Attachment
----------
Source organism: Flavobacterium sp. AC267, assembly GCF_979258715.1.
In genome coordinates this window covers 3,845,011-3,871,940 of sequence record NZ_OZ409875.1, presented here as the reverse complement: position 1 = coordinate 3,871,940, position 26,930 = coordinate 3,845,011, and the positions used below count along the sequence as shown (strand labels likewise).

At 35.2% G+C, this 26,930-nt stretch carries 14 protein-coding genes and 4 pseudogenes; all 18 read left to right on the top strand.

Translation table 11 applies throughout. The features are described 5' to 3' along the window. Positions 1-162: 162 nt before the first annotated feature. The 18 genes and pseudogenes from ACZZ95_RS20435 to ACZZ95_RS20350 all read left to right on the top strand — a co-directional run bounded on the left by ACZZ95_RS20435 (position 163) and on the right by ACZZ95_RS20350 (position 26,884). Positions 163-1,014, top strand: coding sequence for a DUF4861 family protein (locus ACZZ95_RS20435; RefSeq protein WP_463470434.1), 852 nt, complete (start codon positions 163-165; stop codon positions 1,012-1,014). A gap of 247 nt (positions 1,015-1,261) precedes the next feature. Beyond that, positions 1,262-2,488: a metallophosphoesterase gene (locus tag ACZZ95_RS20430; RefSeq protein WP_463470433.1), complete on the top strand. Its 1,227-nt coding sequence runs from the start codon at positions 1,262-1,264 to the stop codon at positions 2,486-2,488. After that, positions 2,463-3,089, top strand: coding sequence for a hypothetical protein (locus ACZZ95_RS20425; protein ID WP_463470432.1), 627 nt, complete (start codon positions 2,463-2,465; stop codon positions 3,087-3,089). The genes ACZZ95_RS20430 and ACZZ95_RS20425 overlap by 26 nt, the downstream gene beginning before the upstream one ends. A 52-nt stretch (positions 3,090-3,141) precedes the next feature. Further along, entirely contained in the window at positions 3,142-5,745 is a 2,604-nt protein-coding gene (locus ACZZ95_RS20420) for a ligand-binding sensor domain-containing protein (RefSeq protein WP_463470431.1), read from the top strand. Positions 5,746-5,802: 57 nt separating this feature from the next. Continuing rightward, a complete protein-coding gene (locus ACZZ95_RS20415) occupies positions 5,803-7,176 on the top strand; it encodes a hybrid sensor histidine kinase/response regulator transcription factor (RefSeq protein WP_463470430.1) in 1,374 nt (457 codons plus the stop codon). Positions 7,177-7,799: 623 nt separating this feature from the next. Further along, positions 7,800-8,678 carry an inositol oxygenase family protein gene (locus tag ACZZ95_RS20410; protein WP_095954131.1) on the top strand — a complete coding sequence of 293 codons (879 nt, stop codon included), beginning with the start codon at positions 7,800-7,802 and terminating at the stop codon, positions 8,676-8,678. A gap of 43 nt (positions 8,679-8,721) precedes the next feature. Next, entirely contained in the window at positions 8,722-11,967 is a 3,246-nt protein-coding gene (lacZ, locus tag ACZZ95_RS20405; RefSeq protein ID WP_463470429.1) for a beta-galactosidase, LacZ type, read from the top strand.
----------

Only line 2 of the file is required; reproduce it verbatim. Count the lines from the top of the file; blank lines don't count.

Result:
In genome coordinates this window covers 3,845,011-3,871,940 of sequence record NZ_OZ409875.1, presented here as the reverse complement: position 1 = coordinate 3,871,940, position 26,930 = coordinate 3,845,011, and the positions used below count along the sequence as shown (strand labels likewise).